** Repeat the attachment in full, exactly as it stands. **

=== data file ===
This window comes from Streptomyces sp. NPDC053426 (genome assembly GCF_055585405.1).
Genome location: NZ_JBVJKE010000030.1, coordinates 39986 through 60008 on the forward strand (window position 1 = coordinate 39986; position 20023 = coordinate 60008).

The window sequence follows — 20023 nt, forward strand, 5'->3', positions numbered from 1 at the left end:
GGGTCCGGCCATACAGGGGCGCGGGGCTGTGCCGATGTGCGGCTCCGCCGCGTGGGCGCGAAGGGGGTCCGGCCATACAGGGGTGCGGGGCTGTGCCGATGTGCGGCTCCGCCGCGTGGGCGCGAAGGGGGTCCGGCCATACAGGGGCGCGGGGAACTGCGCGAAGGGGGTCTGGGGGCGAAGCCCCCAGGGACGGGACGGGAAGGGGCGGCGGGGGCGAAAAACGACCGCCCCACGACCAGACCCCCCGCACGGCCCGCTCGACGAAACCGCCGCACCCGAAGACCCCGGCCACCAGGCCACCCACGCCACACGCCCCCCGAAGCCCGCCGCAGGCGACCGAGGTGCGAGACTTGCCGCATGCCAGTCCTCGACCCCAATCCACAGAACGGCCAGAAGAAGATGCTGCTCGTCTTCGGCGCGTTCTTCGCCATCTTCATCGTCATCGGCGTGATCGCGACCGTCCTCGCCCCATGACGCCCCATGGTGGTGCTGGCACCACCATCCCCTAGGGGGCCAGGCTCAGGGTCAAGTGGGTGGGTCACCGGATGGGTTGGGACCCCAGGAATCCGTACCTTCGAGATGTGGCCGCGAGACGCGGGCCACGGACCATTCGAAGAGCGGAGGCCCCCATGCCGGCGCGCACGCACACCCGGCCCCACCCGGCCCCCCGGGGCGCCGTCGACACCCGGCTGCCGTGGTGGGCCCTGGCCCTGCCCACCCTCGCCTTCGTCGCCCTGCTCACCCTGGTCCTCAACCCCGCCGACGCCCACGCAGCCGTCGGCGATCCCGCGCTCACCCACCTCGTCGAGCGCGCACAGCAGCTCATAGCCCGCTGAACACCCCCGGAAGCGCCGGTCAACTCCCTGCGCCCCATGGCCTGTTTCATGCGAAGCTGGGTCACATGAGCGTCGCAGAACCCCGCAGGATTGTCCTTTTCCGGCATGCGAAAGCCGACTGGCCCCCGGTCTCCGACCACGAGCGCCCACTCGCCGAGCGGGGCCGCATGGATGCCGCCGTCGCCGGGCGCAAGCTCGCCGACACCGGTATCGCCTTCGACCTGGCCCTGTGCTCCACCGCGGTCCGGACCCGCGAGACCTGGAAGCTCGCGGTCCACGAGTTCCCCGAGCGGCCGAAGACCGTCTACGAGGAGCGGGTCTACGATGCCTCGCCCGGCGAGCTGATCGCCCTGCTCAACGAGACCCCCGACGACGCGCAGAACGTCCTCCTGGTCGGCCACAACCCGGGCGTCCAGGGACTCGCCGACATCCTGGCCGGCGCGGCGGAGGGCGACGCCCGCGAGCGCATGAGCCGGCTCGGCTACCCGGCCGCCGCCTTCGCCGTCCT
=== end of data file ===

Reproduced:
This window comes from Streptomyces sp. NPDC053426 (genome assembly GCF_055585405.1).
Genome location: NZ_JBVJKE010000030.1, coordinates 39986 through 60008 on the forward strand (window position 1 = coordinate 39986; position 20023 = coordinate 60008).

The window sequence follows — 20023 nt, forward strand, 5'->3', positions numbered from 1 at the left end:
GGGTCCGGCCATACAGGGGCGCGGGGCTGTGCCGATGTGCGGCTCCGCCGCGTGGGCGCGAAGGGGGTCCGGCCATACAGGGGTGCGGGGCTGTGCCGATGTGCGGCTCCGCCGCGTGGGCGCGAAGGGGGTCCGGCCATACAGGGGCGCGGGGAACTGCGCGAAGGGGGTCTGGGGGCGAAGCCCCCAGGGACGGGACGGGAAGGGGCGGCGGGGGCGAAAAACGACCGCCCCACGACCAGACCCCCCGCACGGCCCGCTCGACGAAACCGCCGCACCCGAAGACCCCGGCCACCAGGCCACCCACGCCACACGCCCCCCGAAGCCCGCCGCAGGCGACCGAGGTGCGAGACTTGCCGCATGCCAGTCCTCGACCCCAATCCACAGAACGGCCAGAAGAAGATGCTGCTCGTCTTCGGCGCGTTCTTCGCCATCTTCATCGTCATCGGCGTGATCGCGACCGTCCTCGCCCCATGACGCCCCATGGTGGTGCTGGCACCACCATCCCCTAGGGGGCCAGGCTCAGGGTCAAGTGGGTGGGTCACCGGATGGGTTGGGACCCCAGGAATCCGTACCTTCGAGATGTGGCCGCGAGACGCGGGCCACGGACCATTCGAAGAGCGGAGGCCCCCATGCCGGCGCGCACGCACACCCGGCCCCACCCGGCCCCCCGGGGCGCCGTCGACACCCGGCTGCCGTGGTGGGCCCTGGCCCTGCCCACCCTCGCCTTCGTCGCCCTGCTCACCCTGGTCCTCAACCCCGCCGACGCCCACGCAGCCGTCGGCGATCCCGCGCTCACCCACCTCGTCGAGCGCGCACAGCAGCTCATAGCCCGCTGAACACCCCCGGAAGCGCCGGTCAACTCCCTGCGCCCCATGGCCTGTTTCATGCGAAGCTGGGTCACATGAGCGTCGCAGAACCCCGCAGGATTGTCCTTTTCCGGCATGCGAAAGCCGACTGGCCCCCGGTCTCCGACCACGAGCGCCCACTCGCCGAGCGGGGCCGCATGGATGCCGCCGTCGCCGGGCGCAAGCTCGCCGACACCGGTATCGCCTTCGACCTGGCCCTGTGCTCCACCGCGGTCCGGACCCGCGAGACCTGGAAGCTCGCGGTCCACGAGTTCCCCGAGCGGCCGAAGACCGTCTACGAGGAGCGGGTCTACGATGCCTCGCCCGGCGAGCTGATCGCCCTGCTCAACGAGACCCCCGACGACGCGCAGAACGTCCTCCTGGTCGGCCACAACCCGGGCGTCCAGGGACTCGCCGACATCCTGGCCGGCGCGGCGGAGGGCGACGCCCGCGAGCGCATGAGCCGGCTCGGCTACCCGGCCGCCGCCTTCGCCGTCCT